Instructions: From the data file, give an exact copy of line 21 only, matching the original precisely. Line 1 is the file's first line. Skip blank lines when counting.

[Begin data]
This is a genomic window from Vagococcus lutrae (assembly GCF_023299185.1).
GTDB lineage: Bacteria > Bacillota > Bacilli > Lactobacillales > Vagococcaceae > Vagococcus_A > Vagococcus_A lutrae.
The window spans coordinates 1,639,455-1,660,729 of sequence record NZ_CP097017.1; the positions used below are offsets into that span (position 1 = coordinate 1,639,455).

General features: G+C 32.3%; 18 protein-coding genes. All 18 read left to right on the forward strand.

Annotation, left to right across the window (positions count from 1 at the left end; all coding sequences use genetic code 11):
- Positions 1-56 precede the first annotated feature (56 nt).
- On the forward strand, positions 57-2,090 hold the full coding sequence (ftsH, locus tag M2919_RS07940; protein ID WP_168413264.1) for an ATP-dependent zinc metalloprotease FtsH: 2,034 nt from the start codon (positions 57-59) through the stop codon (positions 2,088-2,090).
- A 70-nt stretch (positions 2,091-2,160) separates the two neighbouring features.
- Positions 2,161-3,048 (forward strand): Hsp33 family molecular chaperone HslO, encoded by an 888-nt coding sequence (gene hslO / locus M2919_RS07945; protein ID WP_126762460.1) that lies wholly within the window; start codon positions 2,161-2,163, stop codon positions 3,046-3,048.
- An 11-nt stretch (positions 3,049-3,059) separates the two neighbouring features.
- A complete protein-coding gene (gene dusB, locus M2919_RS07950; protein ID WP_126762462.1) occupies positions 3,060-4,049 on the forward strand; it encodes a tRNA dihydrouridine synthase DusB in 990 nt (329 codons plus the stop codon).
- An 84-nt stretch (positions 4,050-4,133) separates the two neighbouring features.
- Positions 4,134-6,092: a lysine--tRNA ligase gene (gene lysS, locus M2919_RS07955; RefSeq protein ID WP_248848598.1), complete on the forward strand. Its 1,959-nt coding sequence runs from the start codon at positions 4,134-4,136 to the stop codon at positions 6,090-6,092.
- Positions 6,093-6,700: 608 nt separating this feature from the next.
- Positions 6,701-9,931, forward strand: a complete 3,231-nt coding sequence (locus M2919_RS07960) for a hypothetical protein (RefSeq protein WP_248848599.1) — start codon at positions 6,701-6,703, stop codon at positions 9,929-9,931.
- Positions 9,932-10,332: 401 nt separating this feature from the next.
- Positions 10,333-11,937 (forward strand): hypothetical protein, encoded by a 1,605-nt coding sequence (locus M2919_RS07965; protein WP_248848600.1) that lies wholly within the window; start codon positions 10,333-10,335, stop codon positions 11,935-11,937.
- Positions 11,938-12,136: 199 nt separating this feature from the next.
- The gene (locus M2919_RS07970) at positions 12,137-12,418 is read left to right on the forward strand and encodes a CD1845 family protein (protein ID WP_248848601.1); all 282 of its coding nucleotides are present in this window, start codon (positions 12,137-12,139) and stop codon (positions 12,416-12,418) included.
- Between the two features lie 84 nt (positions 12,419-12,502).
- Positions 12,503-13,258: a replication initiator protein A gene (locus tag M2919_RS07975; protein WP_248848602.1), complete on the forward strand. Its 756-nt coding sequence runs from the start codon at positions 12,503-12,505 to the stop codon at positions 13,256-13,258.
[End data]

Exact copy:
- Positions 12,503-13,258: a replication initiator protein A gene (locus tag M2919_RS07975; protein WP_248848602.1), complete on the forward strand. Its 756-nt coding sequence runs from the start codon at positions 12,503-12,505 to the stop codon at positions 13,256-13,258.